A November Night by Sara Teasdale
Sara Teasdales’s dreamy, amorous walk, visually reimagined. This fully illustrated book brings Teasdale's exquisite words to life, following the unbroken "line of lights" that lead the narrator through an evening where everything is made magical by her romantic mood.
Although Teasdale is less well known today, her 1917 collection Love Songs (which includes A November Night) won the first Pulitzer Prize for poetry in 1922.
During the course of the poem, both the narrator and the reader are cast under an enchanting spell that leads the couple from a dark, intimate evening walk into a brilliant white, foggy snow. In order to punctuate the stark black/white contrast, we divided the book visually. We utilized a flat black and rich black ink to create a sense of intimacy in the dark, punctuated by the bright lamp lights, fountains, and other visual details. Towards the end of the book, we employed a bright white and muted gold for a soft, ethereal white out effect mimicking a quiet, foggy snow.
And being the kind of folks who geek out over verse and poetic techniques, we can't help but love her use of enjambement - when a line of verse spills over into the next line. It happens so regularly in the poem that it lends an urgency to the flow of imagery and thoughts. And of course, it perfectly suits the breathless exuberance of first love that the poem captures.
A chain of stars down either side the street—
Why can't you lift the chain and give it to me,
A necklace for my throat? I'd twist it round
And you could play with it. You smile at me
As though I were a little dreamy child
Behind whose eyes the fairies live. . . . And see,
The people on the street look up at us
All envious. We are a king and queen,
Our royal carriage is a motor bus,
We watch our subjects with a haughty joy. . . .
How still you are! Have you been hard at work
And are you tired to-night? It is so long
Since I have seen you—four whole days, I think.
My heart is crowded full of foolish thoughts
Like early flowers in an April meadow,
And I must give them to you, all of them,
Before they fade. The people I have met,
The play I saw, the trivial, shifting things
That loom too big or shrink too little, shadows
That hurry, gesturing along a wall,
Haunting or gay—and yet they all grow real
And take their proper size here in my heart
When you have seen them. . . . There's the Plaza now,
A lake of light! To-night it almost seems
That all the lights are gathered in your eyes,
Drawn somehow toward you. See the open park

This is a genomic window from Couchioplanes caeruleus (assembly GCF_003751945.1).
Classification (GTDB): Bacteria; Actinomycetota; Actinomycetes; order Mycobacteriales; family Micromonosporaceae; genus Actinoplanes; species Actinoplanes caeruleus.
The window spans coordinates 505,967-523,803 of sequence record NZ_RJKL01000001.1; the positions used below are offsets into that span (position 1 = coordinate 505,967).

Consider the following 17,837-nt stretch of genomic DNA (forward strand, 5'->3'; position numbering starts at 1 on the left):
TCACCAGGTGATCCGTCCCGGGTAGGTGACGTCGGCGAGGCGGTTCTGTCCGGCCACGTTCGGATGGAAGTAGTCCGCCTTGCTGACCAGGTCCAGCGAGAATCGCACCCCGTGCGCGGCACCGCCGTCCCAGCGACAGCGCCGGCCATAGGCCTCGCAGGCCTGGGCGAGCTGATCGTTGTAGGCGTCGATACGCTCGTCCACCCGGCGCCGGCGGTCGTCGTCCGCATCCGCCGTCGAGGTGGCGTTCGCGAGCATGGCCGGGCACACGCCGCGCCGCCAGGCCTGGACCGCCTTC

Lying below us with a million lamps
Scattered in wise disorder like the stars.
We look down on them as God must look down
On constellations floating under Him
Tangled in clouds. . . . Come, then, and let us walk
Since we have reached the park. It is our garden,
All black and blossomless this winter night,
But we bring April with us, you and I;
We set the whole world on the trail of spring.
I think that every path we ever took
Has marked our footprints in mysterious fire,
Delicate gold that only fairies see.
When they wake up at dawn in hollow tree-trunks
And come out on the drowsy park, they look
Along the empty paths and say, "Oh, here
They went, and here, and here, and here! Come, see,
Here is their bench, take hands and let us dance
About it in a windy ring and make
A circle round it only they can cross
When they come back again!" . . . Look at the lake—
Do you remember how we watched the swans
That night in late October while they slept?
Swans must have stately dreams, I think. But now
The lake bears only thin reflected lights
That shake a little. How I long to take
One from the cold black water—new-made gold
To give you in your hand! And see, and see,
There is a star, deep in the lake, a star!
Oh, dimmer than a pearl—if you stoop down
Your hand could almost reach it up to me. . . .
I wish you could have had it for a cup
With stars like dew to fill it to the brim. . . .
They have put shawls of fog around them, see!
What if the air should grow so dimly white
That we would lose our way along the paths
Made new by walls of moving mist receding
The more we follow. . . . What a silver night!
That was our bench the time you said to me
The long new poem—but how different now,
How eerie with the curtain of the fog
Making it strange to all the friendly trees!
There is no wind, and yet great curving scrolls
Carve themselves, ever changing, in the mist.
Walk on a little, let me stand here watching
To see you, too, grown strange to me and far. . . .
I used to wonder how the park would be
If one night we could have it all alone—
No lovers with close arm-encircled waists
To whisper and break in upon our dreams.
And now we have it! Every wish comes true!
We are alone now in a fleecy world;
Even the stars have gone. We two alone!